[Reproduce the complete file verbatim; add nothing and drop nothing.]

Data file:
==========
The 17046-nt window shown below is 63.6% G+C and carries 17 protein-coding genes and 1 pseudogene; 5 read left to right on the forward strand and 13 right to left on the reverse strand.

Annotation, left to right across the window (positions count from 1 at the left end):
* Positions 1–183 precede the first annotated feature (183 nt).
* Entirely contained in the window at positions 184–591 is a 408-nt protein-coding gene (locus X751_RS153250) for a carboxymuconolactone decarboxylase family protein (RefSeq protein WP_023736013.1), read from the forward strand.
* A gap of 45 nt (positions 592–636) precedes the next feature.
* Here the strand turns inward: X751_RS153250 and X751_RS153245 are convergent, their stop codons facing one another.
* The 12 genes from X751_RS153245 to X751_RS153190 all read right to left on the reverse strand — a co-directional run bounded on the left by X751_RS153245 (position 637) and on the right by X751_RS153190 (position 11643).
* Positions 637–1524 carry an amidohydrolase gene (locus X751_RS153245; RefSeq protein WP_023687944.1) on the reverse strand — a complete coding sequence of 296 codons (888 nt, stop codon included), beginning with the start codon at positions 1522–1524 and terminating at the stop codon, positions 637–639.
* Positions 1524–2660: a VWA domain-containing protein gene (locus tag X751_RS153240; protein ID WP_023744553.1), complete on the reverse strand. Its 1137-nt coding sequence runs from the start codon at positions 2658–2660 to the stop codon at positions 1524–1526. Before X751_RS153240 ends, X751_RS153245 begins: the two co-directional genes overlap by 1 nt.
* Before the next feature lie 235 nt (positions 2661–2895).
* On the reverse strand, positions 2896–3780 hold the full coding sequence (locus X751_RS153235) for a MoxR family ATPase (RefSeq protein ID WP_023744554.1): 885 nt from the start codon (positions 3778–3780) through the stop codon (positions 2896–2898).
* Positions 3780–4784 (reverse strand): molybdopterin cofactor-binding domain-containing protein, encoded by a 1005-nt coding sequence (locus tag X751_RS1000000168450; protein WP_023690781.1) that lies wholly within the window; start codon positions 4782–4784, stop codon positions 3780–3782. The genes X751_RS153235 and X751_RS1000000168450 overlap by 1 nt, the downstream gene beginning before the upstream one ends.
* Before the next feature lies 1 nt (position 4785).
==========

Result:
The 17046-nt window shown below is 63.6% G+C and carries 17 protein-coding genes and 1 pseudogene; 5 read left to right on the forward strand and 13 right to left on the reverse strand.

Annotation, left to right across the window (positions count from 1 at the left end):
* Positions 1–183 precede the first annotated feature (183 nt).
* Entirely contained in the window at positions 184–591 is a 408-nt protein-coding gene (locus X751_RS153250) for a carboxymuconolactone decarboxylase family protein (RefSeq protein WP_023736013.1), read from the forward strand.
* A gap of 45 nt (positions 592–636) precedes the next feature.
* Here the strand turns inward: X751_RS153250 and X751_RS153245 are convergent, their stop codons facing one another.
* The 12 genes from X751_RS153245 to X751_RS153190 all read right to left on the reverse strand — a co-directional run bounded on the left by X751_RS153245 (position 637) and on the right by X751_RS153190 (position 11643).
* Positions 637–1524 carry an amidohydrolase gene (locus X751_RS153245; RefSeq protein WP_023687944.1) on the reverse strand — a complete coding sequence of 296 codons (888 nt, stop codon included), beginning with the start codon at positions 1522–1524 and terminating at the stop codon, positions 637–639.
* Positions 1524–2660: a VWA domain-containing protein gene (locus tag X751_RS153240; protein ID WP_023744553.1), complete on the reverse strand. Its 1137-nt coding sequence runs from the start codon at positions 2658–2660 to the stop codon at positions 1524–1526. Before X751_RS153240 ends, X751_RS153245 begins: the two co-directional genes overlap by 1 nt.
* Before the next feature lie 235 nt (positions 2661–2895).
* On the reverse strand, positions 2896–3780 hold the full coding sequence (locus X751_RS153235) for a MoxR family ATPase (RefSeq protein ID WP_023744554.1): 885 nt from the start codon (positions 3778–3780) through the stop codon (positions 2896–2898).
* Positions 3780–4784 (reverse strand): molybdopterin cofactor-binding domain-containing protein, encoded by a 1005-nt coding sequence (locus tag X751_RS1000000168450; protein WP_023690781.1) that lies wholly within the window; start codon positions 4782–4784, stop codon positions 3780–3782. The genes X751_RS153235 and X751_RS1000000168450 overlap by 1 nt, the downstream gene beginning before the upstream one ends.
* Before the next feature lies 1 nt (position 4785).